Irish bishops: Keep Catholics in police force

DUBLIN -- Ireland's Catholic bishops have renewed their opposition to the abolition of a special fifty-fifty Catholic-Protestant recruitment policy for the Police Service of Northern Ireland later this month.

In a statement following its spring general meeting, the bishops' conference noted that "recruitment challenges remain for the PSNI as there is continued underrepresentation of Catholics in the senior ranks of the PSNI."

"The current level of 29 percent Catholic membership of the PSNI is not sufficiently representative of the community background of the workforce in Northern Ireland," the bishops said.

The equal recruitment scheme was introduced as part of the 1998 peace agreement when the Royal Ulster Constabulary was replaced by the newly formed Police Service of Northern Ireland. At the time, the Constabulary drew more than 90 percent of its membership from the Protestant community, and Catholics frequently complained of discrimination and intimidation.

Today almost three in 10 police officers in Northern Ireland are Catholic. Catholics make up approximately 44 percent of the population of the region compared to just over 53 percent for Protestants.

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Britain's Secretary of State for Northern Ireland Owen Paterson said the fifty-fifty recruitment drive has created "an organization that was more representative of the region's divided community." He recently announced plans to scrap the program.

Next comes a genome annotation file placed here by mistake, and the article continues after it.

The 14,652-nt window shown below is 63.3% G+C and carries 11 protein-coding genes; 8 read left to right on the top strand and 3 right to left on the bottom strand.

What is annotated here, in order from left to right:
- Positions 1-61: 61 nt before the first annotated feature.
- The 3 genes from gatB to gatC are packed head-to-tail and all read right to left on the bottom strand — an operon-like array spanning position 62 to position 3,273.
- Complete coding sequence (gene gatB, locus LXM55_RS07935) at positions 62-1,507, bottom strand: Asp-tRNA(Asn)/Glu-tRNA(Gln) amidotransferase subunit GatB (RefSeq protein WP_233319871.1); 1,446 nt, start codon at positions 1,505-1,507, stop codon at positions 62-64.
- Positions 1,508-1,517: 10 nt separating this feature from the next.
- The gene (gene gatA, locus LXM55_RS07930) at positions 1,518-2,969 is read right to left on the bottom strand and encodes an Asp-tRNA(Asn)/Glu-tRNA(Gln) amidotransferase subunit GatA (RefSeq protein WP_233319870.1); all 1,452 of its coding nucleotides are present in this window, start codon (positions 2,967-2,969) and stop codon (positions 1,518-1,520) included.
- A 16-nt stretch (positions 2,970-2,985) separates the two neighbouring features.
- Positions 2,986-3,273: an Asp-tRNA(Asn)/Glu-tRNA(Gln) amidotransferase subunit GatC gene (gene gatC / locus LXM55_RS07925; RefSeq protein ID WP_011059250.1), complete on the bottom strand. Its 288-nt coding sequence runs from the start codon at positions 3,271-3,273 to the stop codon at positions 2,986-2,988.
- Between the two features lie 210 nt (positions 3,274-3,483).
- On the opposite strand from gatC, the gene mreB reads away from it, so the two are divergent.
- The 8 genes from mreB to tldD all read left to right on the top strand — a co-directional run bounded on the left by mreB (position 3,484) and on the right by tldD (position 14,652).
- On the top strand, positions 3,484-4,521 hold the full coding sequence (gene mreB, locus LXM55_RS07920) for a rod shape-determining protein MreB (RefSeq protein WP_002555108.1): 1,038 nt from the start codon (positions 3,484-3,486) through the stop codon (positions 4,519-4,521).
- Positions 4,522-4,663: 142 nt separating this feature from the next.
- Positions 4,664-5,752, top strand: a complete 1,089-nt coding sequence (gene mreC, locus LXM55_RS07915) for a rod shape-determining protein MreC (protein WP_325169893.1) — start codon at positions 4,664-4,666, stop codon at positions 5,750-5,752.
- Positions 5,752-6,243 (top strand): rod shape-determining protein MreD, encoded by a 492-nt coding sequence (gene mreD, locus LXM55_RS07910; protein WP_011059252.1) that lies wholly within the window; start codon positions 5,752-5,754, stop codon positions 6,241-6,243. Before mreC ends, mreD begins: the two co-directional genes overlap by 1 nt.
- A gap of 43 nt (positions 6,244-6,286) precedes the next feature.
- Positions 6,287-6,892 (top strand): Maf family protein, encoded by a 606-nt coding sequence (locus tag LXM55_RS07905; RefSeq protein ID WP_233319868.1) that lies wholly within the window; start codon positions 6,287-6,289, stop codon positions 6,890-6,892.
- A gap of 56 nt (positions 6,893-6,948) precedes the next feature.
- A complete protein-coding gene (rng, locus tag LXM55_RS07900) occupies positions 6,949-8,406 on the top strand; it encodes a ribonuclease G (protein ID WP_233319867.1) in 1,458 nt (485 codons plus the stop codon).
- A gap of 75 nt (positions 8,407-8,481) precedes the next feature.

However, a church spokesman told Catholic News Service "this is not the time to convey the impression that an unrepresentative police service, at all ranks, is politically acceptable when in justice and in terms of shared community support it is manifestly not."

The bishops also expressed "grave concerns" about the makeup of higher ranks which, it says, is even more skewed against Catholics.

The bishops said that, especially in ranks above sergeant, there was still a bias against Catholics, and they called for more effort to encourage Catholic recruits into the force at these levels.

The Patten Commission led by Lord Chris Patten -- who later went on to plan Pope Benedict's 2010 visit to Britain -- recommended a raft of reforms transforming the Royal Ulster Constabulary. Before the reforms, Ireland's Catholic bishops had consistently refused to encourage Catholics to join the force.

However, the church changed its stance in 2001 and recommended young Catholics join the reformed force in a bid to rebalance the membership and ensure wider community support.

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